Alsatia is a new blog dedicated to exploring the lost 'liberties and sanctuaries of London'. They explain: "In the seventeenth century, there existed, just outside the walls of the City of London, in the ward of Farringdon Without, from Fleet Street down to the banks of the Thames, between the Temple and St Brides, an area famed and feared for its lawlessness. This was the ’sanctuary’ or ‘liberty’ of Whitefriars, colloquially known as Alsatia... Alsatia was not the only anomalous territory in London; there had been a number of religious spaces within the City granting sanctuary, many of which had been thrown into doubt with the reformation. There were liberties, where the residents had special privileges and exemptions, and peculiars governed by outside authorities.... This combination of overlapping authorities and customary rights opened up quasi-autonomous spaces".
This is indeed fascinating stuff; John Constable has done some research into the related 'Liberty of the Clink' as part of his ongoing Southwark Mysteries project.
There's an interesting connection between the Whitefriars area and 'revels'; at one time the Office of the Revels was based there, responsible for organising official festivities. In the book Queer Virgins and Virgin Queans on the Early Modern Stage, Mary Bly considers the Whitefriars plays associated with the King's Revels theatre company (such as the delightfully named Cupid's Whirligig).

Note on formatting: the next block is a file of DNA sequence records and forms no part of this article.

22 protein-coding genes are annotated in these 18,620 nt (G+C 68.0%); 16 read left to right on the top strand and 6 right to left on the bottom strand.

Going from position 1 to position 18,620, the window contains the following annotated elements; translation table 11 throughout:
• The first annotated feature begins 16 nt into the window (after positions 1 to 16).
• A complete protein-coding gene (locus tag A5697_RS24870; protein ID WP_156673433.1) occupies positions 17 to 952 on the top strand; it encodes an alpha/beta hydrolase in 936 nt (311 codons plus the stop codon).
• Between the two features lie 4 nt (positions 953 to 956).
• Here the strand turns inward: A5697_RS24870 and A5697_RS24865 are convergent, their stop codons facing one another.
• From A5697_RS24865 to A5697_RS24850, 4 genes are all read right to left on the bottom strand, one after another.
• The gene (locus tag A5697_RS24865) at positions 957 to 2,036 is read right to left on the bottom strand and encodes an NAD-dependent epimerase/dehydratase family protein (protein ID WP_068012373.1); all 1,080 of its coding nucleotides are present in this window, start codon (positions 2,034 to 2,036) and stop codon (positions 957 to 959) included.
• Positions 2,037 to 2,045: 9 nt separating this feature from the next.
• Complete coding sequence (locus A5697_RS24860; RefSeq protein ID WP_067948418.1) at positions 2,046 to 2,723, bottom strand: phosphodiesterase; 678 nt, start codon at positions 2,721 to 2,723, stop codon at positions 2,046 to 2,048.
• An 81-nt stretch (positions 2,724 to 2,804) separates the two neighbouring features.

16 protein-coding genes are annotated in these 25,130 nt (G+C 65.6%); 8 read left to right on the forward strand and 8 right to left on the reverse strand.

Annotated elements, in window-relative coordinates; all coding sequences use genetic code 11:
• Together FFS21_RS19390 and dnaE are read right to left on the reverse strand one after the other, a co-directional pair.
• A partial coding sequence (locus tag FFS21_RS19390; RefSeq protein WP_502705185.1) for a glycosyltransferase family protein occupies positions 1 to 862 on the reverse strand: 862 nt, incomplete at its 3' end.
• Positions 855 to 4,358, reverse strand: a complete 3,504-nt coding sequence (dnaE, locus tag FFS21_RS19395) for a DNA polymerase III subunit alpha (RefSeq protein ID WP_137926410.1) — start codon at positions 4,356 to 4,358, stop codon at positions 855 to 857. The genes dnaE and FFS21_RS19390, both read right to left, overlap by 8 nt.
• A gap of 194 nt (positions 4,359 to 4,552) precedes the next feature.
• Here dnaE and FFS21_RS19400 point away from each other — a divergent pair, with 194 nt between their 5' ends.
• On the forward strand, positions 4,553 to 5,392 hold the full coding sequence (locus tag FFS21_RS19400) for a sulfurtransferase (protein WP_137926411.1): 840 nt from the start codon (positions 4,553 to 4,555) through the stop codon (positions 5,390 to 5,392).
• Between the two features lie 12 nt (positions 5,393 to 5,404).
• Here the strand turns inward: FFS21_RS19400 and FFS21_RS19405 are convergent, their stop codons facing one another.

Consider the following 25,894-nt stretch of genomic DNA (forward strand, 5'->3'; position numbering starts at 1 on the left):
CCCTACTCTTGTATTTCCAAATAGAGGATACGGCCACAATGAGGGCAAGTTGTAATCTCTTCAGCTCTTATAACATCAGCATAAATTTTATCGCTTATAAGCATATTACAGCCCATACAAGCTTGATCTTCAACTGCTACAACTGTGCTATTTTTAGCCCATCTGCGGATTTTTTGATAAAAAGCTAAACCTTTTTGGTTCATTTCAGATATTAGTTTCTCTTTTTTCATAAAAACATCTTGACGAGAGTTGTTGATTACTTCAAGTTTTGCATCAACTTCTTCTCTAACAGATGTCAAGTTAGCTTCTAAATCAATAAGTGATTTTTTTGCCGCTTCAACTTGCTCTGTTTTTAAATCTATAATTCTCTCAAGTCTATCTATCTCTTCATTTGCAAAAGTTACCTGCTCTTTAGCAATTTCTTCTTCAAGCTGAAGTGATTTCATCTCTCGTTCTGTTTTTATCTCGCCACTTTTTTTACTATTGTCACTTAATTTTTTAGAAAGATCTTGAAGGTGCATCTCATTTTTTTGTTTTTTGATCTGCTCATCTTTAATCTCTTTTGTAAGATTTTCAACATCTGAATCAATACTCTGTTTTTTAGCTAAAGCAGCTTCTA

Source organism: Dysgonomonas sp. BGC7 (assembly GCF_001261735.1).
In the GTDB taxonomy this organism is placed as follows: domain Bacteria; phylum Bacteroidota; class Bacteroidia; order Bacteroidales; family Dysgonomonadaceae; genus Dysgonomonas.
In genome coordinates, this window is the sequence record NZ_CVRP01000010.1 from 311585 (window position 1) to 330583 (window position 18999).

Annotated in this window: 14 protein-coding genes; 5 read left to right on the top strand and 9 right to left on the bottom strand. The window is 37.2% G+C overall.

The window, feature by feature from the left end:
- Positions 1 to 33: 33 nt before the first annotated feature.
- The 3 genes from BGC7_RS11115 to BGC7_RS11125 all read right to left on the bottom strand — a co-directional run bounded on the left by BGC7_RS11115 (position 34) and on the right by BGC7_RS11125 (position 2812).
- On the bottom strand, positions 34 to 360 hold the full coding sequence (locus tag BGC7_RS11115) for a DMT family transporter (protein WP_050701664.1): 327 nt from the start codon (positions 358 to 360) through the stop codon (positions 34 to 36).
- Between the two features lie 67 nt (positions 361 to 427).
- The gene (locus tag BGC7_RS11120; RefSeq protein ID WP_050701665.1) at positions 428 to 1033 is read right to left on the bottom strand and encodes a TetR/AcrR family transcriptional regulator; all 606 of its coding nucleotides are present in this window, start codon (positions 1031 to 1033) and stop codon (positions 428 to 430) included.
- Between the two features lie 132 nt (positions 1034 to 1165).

Is there a linguistic connection between 'revels' and 'rave'? Apparently, 'Thomas Blount in his 1656 dictionary "Glossographia" notes that "Revels" originates from the French word "reveiller", to wake from sleep. He goes on to define "Revels" as: "Sports of Dancing, Masking, Comedies, and such like, used formerly in the Kings House, the Inns of Court, or in the Houses of other great personages; And are so called, because they are most used by night, when otherwise men commonly sleep"'.